Issues

Journal & Issues

Volume 22 (2022): Issue 1 (July 2022)

Volume 21 (2021): Issue 2 (December 2021)

Volume 21 (2021): Issue 1 (June 2021)

Volume 20 (2020): Issue 2 (December 2020)

Volume 20 (2020): Issue 1 (June 2020)

Volume 19 (2019): Issue 2 (December 2019)

Volume 19 (2019): Issue 1 (June 2019)

Volume 18 (2018): Issue 2 (December 2018)

Volume 18 (2018): Issue 1 (June 2018)

Volume 17 (2017): Issue 2 (December 2017)

Volume 17 (2017): Issue 1 (June 2017)

Volume 16 (2016): Issue 2 (December 2016)

Volume 16 (2016): Issue 1 (June 2016)

Volume 15 (2015): Issue 2 (December 2015)

Volume 15 (2015): Issue 1 (June 2015)

Volume 14 (2014): Issue 2 (December 2014)

Volume 14 (2014): Issue 1 (June 2014)

Volume 13 (2013): Issue 2 (December 2013)

Volume 13 (2013): Issue 1 (June 2013)

Volume 12 (2012): Issue 2 (December 2012)

Volume 12 (2012): Issue 1 (June 2012)

Volume 11 (2011): Issue 2 (December 2011)

Volume 11 (2011): Issue 1 (June 2011)

Journal Details
Format
Journal
eISSN
2464-6601
First Published
08 Jun 2011
Publication timeframe
2 times per year
Languages
English

Search

Volume 21 (2021): Issue 1 (June 2021)

Journal Details
Format
Journal
eISSN
2464-6601
First Published
08 Jun 2011
Publication timeframe
2 times per year
Languages
English

Search

10 Articles
Open Access

Reforming the International Criminal Court (ICC): Progress, Perils and Pitfalls Post the ICC Review Process

Published Online: 19 Aug 2021
Page range: 7 - 42

Abstract

Summary

The International Criminal Court is a very controversial institution. It is extensively criticised by both its critics and its supporters. This article examines what steps have been taken to reform the Court. It considers issues such as the need for better communications and messaging by the Court. The paper takes up how and why the Court needs to engage better and in more far-reaching ways with a host of role players that affect the terrain in which the Court operates. It is argued that more reform is needed in how the Court is lead, how it operates, and who the judges and staff are. It is argued that greater diversity is needed at the Court. Also taken up are how the reach of the Court can be increased beyond only prosecutions, how the Court can assist states to prosecute more cases themselves, and how the Court can become more victim centred. A core theme is how state cooperation can be enhanced. A range of suggestions are made so as to enhance the role of the Court in the years to come.

Keywords

  • International Criminal Court
  • International Criminal Justice
  • Criticisms
  • Reforms
  • Human Rights Violations
  • Impunity
  • Deterrence
  • ICC Review Process
  • Crime of Aggression
  • United Nations Security Council
Open Access

Access to Covid-19 Vaccine: Patents vs. People?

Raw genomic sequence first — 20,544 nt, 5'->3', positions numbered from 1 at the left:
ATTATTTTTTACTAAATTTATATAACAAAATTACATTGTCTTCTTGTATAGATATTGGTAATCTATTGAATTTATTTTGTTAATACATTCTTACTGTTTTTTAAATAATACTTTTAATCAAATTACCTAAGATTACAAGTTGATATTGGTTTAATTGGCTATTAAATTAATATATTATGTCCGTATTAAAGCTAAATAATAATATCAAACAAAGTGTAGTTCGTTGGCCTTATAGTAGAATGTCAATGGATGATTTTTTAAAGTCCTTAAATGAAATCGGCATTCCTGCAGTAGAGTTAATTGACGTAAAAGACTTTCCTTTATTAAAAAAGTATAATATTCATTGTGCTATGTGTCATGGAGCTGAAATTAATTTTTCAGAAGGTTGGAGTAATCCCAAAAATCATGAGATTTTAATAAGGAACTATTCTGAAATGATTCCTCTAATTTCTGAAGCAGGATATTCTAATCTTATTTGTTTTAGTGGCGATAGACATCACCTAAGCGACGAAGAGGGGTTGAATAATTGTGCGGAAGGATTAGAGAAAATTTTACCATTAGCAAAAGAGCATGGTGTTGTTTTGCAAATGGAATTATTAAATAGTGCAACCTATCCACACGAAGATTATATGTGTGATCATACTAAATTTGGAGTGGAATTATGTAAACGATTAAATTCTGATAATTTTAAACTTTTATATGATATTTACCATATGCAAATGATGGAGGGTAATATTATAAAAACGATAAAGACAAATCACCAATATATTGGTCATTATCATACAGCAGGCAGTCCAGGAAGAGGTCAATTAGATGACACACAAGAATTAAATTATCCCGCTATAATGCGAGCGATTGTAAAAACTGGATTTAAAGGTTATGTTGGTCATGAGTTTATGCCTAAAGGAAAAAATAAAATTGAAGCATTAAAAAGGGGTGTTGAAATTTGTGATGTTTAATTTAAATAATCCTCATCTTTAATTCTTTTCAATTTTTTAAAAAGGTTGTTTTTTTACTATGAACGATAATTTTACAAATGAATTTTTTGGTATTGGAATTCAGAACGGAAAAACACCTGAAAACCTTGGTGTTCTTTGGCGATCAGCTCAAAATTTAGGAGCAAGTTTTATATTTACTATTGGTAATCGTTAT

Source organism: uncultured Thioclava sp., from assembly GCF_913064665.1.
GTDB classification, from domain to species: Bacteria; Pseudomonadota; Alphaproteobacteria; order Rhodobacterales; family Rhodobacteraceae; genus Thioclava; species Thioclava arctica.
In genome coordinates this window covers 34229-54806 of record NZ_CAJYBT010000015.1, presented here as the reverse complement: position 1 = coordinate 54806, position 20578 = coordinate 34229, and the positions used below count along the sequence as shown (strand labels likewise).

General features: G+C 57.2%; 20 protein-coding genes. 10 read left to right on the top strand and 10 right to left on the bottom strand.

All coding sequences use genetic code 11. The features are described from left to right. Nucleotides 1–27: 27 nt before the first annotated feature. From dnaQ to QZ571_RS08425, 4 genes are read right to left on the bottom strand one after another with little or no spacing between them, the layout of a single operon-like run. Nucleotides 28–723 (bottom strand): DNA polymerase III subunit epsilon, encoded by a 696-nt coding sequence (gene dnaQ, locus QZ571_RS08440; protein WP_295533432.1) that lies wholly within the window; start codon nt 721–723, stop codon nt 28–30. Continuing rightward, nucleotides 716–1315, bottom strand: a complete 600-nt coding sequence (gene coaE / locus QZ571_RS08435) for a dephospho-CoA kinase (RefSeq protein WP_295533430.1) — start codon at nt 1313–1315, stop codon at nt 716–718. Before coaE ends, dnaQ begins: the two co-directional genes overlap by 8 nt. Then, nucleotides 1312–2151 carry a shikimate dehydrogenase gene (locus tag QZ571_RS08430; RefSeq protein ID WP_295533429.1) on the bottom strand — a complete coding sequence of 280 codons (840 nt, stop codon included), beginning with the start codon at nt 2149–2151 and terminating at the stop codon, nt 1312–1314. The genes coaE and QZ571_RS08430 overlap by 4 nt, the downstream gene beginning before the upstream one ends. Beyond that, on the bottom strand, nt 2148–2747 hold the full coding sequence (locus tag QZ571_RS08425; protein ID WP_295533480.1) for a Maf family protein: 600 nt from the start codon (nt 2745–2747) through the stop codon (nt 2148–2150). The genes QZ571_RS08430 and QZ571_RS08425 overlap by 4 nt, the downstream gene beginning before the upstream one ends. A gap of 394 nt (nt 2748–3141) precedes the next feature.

Published Online: 19 Aug 2021
Page range: 43 - 78

Abstract

Summary

The article is looking into the issue of global equitable access to Covid-19 vaccines from the perspective of intellectual property rights, in particular patents. The discussed topics include instruments that could potentially facilitate access to patent protected health technologies (Covid-19 vaccines). Some of them are non-voluntary in nature, like the compulsory licenses in accordance with the TRIPS Agreement and others rely on the voluntary participation of the pharmaceutical industry, such as the C-TAP and the Medicines Patent Pool. The article also explores the controversial initiative regarding an “intellectual property waiver” proposed by a number of WTO members.

Keywords

  • Covid-19
  • vaccine
  • intellectual property
  • patents
  • TRIPS Agreement
  • intellectual property waiver
  • compulsory licence
  • C-TAP
  • Medicines Patent Pool
Open Access

Istanbul Convention, Honour Killings and Turkey’s Experience

Published Online: 19 Aug 2021
Page range: 79 - 99

Abstract

Summary

The problem of domestic violence against women (DVAW) is a global concern and pivotal point which is still waiting for necessary radical measures to prevent it. Honour related violence is a phenomenon and special form of domestic violence against women that affects every country. For decades, honour killings have been a topical legal issue in Turkey. This article highlights the positive changes of Turkey’s legislation after ratification of the Istanbul Convention, which provides legal protection and prevention measures to help women and their families and shows how important it was for Turkey to implement the Convention in order to prevent these crimes. The authors shed light to the point that Turkey has done much to implement the Istanbul Convention, but male-dominated mentality, still hampers the effective prevention of gender-based violence. Article analyses the importance of the Istanbul Convention in Turkey through the “Unjust Provocation” concept and Law No. 6284 which was adopted by Turkey after ratification of the Convention.

Keywords

  • Honour Killing
  • Domestic Violence Against Women (DVAW)
  • The Istanbul Convention
  • Unjust Provocation
  • Law No. 6284
  • Violence Against Women
Open Access

Binding or Non-Binding: Analysing the Nature of the Asean Agreements

Published Online: 19 Aug 2021
Page range: 100 - 123

Abstract

Summary

ASEAN has gradually attempted to assert itself as a diplomatic force to reckon with. However, over the recent past, it’s ability to deal with regional issues and situations has come under scrutiny. This paper argues that the reason behind such lack of clear decision making arises from the large presence of Soft Law nomenclature in ASEAN agreements, resulting in the lack of any Hard Law obligations on these nations. The paper attempts to highlight the lack of clarity in the nomenclature used in ASEAN agreements, the problems that arise from the same, and the possible reasoning behind the usage of such nomenclature. In conclusion, the paper provides a few solutions and recommendations that could be adopted by the ASEAN community of nations to establish themselves as an economic community.

Keywords

  • ASEAN